As competitors increase acquisitions, the US group slows from a stellar growth in 2017. Now, WeWork are hopeful that a strategic rebrand will help showcase potential future growth, after they lose $14bn from their biggest investor.
But first, the flexible office space provider almost halved the amount of new space it signed up for in the capital last year, as competitors ramped up their own property acquisitions.
WeWork’s Stellar 2017
WeWork had a great 2017 in London, taking on 1.2m square foot of new space making it the city’s largest private occupier of office space. However, data from property agency JLL reveals that this figure halved in 2018, as they signed agreements for just over 650,000 square foot of property.
“They had huge, stellar growth in 2017 – that growth is probably not sustainable year on year”.
Comments Elaine Rossall from JLL. Strong demands from the flexible office sector, “combined with a shrinking development pipeline”, has reduced opportunities to lease suitable buildings.
She further adds WeWork have new sites that are still under construction, meaning “they have a number of centres due to open in 2019 and 2020 – they are looking much further out”.
Financial results reveal WeWork have taken on £3bn of UK leasing commitments spanning over the next two decades. The US group still remains London’s largest flexible office group, but rivals are seeking to capitalise on the sector’s higher profile, increasing their uptake from 850,000 square foot of new leases in 2017, to 1.2m in 2018. This included 236,000 square foot in five buildings leased by The Office Group, acquired by Blackstone in 2017.
It seems as if the flexible office operator industry is shrinking, as take-up of new office spaces by Flexi providers decreased from 2m square foot of new leases in 2017, to 1.8m in 2018. WeWork commented: “The UK is a strong market for us, and we continue to grow here and around the world. Occupancy has increased here every year, and we expect that to continue.”
WeWork’s new spaces are mainly leased, but include a few buildings bought with investment partners. Some of their larger sites, such as Two Southbank Place (which WeWork say will be the world’s biggest co-working space) have yet to open.
WeWork entered the London market in 2014, and were first known as a provider of co-working space for start-ups, freelancers and SMEs.
However, Neil Prime from JLL, said the sector is now obtaining business from larger companies as they move towards “core and flex” strategies, combining buildings on long leases, with short-term flexible commitments. Prime commented: “As this market has grown in importance we continue to see an increase in the number of providers looking to capitalise on this demand. There are already over 60 unique operators across central London and we expect more names to enter the market”.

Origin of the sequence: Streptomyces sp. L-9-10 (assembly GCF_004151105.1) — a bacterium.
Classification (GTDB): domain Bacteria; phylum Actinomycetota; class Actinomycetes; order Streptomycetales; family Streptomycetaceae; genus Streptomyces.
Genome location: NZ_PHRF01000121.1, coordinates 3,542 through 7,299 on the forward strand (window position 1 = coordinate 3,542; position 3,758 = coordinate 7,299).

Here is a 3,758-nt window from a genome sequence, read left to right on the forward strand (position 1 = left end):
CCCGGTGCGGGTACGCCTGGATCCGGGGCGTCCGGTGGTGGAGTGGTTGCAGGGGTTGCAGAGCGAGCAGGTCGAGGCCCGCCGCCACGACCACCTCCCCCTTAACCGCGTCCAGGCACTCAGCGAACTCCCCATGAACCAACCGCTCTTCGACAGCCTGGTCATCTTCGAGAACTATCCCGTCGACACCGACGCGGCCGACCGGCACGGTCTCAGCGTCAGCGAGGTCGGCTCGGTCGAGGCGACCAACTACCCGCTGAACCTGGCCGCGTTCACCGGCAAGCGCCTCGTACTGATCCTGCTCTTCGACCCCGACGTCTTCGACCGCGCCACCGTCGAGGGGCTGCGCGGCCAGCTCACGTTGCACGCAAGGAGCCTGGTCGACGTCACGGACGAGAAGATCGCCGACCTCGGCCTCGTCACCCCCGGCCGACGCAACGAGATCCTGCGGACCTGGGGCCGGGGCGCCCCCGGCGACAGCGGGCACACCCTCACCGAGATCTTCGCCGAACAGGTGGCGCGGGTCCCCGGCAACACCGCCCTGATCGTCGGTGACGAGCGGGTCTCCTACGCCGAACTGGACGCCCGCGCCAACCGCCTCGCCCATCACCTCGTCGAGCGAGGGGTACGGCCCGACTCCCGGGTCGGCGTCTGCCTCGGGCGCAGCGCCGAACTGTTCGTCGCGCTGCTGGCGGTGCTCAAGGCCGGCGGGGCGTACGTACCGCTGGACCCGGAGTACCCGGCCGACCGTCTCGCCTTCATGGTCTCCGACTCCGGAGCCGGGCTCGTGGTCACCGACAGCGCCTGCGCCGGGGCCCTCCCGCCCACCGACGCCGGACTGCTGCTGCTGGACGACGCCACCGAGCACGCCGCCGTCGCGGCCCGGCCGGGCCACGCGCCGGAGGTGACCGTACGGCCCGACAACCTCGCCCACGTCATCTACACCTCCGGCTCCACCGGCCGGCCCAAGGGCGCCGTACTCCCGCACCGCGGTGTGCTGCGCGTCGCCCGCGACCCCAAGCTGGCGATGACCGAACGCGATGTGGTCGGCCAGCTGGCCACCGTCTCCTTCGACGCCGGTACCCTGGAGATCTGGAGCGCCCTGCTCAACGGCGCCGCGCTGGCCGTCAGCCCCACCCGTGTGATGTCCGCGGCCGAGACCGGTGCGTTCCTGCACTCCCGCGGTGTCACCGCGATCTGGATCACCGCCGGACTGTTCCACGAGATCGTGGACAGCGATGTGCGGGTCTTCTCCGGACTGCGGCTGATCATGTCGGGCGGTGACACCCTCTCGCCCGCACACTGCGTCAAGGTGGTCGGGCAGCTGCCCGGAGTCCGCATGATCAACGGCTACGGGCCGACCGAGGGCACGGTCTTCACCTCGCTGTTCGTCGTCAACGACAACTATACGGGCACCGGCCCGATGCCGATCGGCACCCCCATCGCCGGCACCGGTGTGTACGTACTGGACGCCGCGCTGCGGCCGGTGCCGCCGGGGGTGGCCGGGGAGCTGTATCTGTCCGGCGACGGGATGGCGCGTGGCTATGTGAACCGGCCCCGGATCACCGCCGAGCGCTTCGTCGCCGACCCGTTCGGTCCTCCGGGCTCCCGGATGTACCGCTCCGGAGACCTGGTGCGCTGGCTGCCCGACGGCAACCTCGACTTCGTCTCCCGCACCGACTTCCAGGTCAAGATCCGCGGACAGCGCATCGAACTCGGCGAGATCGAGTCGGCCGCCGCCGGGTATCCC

WeWork is rebranding as The We Company, as the loss-making share office provider is seeking to reassure investors of its future growth potential, by ramping up its communal living apartments and schools businesses.
The company’s founder and chief executive Adam Neumann, announced the rebranding at an annual conference at the beginning of January, just after their biggest investor, Japan’s SoftBank, scaled back its planned investment for this year with a substantial drop from $16bn to just $2bn.
The We Company will encompass three divisions, WeWork, running 500 serviced offices across the world, WeLive, co-living residences, and WeGrow, an educational business ran by Neumann’s wife.
While WeWork is more established, the other two divisions are in their infancy. There are only two WeLive communal living facilities in the world (one in New York, and the other in Washington DC), while WeGrow operates just one school for three-11 year olds in New York.
“When 2019 comes and if the world goes into a real downturn, the one thing you are not going to see us do is be afraid or slow down or take less risks.”
Neumann told Fast Company: “For me, a downturn is not scary. It’s an opportunity.”
The company, which has the tagline “Do What You Love”, has risen to become London’s biggest office occupier. WeWork has office space in 42 office buildings in the capital, including eight floors of a block in Moorgate which can house more than 3,000 workers.
WeWork has yet to turn a profit and reported a loss of $723m in the first half of 2018.